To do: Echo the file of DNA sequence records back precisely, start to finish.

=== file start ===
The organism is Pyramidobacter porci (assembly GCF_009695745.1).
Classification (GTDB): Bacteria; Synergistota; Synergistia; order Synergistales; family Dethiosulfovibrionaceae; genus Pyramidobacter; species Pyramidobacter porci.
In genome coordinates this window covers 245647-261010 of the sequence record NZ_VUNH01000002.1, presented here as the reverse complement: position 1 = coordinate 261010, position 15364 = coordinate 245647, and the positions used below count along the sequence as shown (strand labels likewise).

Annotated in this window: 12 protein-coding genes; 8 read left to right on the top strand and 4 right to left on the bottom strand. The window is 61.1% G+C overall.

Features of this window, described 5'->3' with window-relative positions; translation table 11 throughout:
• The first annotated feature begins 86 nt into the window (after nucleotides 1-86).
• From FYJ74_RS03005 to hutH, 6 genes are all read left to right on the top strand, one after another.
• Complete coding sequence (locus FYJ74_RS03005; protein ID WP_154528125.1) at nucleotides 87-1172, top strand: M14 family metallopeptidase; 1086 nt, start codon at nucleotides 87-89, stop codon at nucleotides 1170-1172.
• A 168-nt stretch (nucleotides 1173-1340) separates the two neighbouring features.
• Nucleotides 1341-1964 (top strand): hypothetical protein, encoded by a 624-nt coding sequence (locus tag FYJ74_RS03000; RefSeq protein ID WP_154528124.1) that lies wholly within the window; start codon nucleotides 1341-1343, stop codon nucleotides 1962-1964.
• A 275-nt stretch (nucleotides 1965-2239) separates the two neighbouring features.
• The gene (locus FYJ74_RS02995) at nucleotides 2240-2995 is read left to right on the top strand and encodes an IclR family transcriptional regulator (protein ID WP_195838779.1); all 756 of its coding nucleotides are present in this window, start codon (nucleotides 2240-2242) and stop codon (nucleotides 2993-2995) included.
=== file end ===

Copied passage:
The organism is Pyramidobacter porci (assembly GCF_009695745.1).
Classification (GTDB): Bacteria; Synergistota; Synergistia; order Synergistales; family Dethiosulfovibrionaceae; genus Pyramidobacter; species Pyramidobacter porci.
In genome coordinates this window covers 245647-261010 of the sequence record NZ_VUNH01000002.1, presented here as the reverse complement: position 1 = coordinate 261010, position 15364 = coordinate 245647, and the positions used below count along the sequence as shown (strand labels likewise).

Annotated in this window: 12 protein-coding genes; 8 read left to right on the top strand and 4 right to left on the bottom strand. The window is 61.1% G+C overall.

Features of this window, described 5'->3' with window-relative positions; translation table 11 throughout:
• The first annotated feature begins 86 nt into the window (after nucleotides 1-86).
• From FYJ74_RS03005 to hutH, 6 genes are all read left to right on the top strand, one after another.
• Complete coding sequence (locus FYJ74_RS03005; protein ID WP_154528125.1) at nucleotides 87-1172, top strand: M14 family metallopeptidase; 1086 nt, start codon at nucleotides 87-89, stop codon at nucleotides 1170-1172.
• A 168-nt stretch (nucleotides 1173-1340) separates the two neighbouring features.
• Nucleotides 1341-1964 (top strand): hypothetical protein, encoded by a 624-nt coding sequence (locus tag FYJ74_RS03000; RefSeq protein ID WP_154528124.1) that lies wholly within the window; start codon nucleotides 1341-1343, stop codon nucleotides 1962-1964.
• A 275-nt stretch (nucleotides 1965-2239) separates the two neighbouring features.
• The gene (locus FYJ74_RS02995) at nucleotides 2240-2995 is read left to right on the top strand and encodes an IclR family transcriptional regulator (protein ID WP_195838779.1); all 756 of its coding nucleotides are present in this window, start codon (nucleotides 2240-2242) and stop codon (nucleotides 2993-2995) included.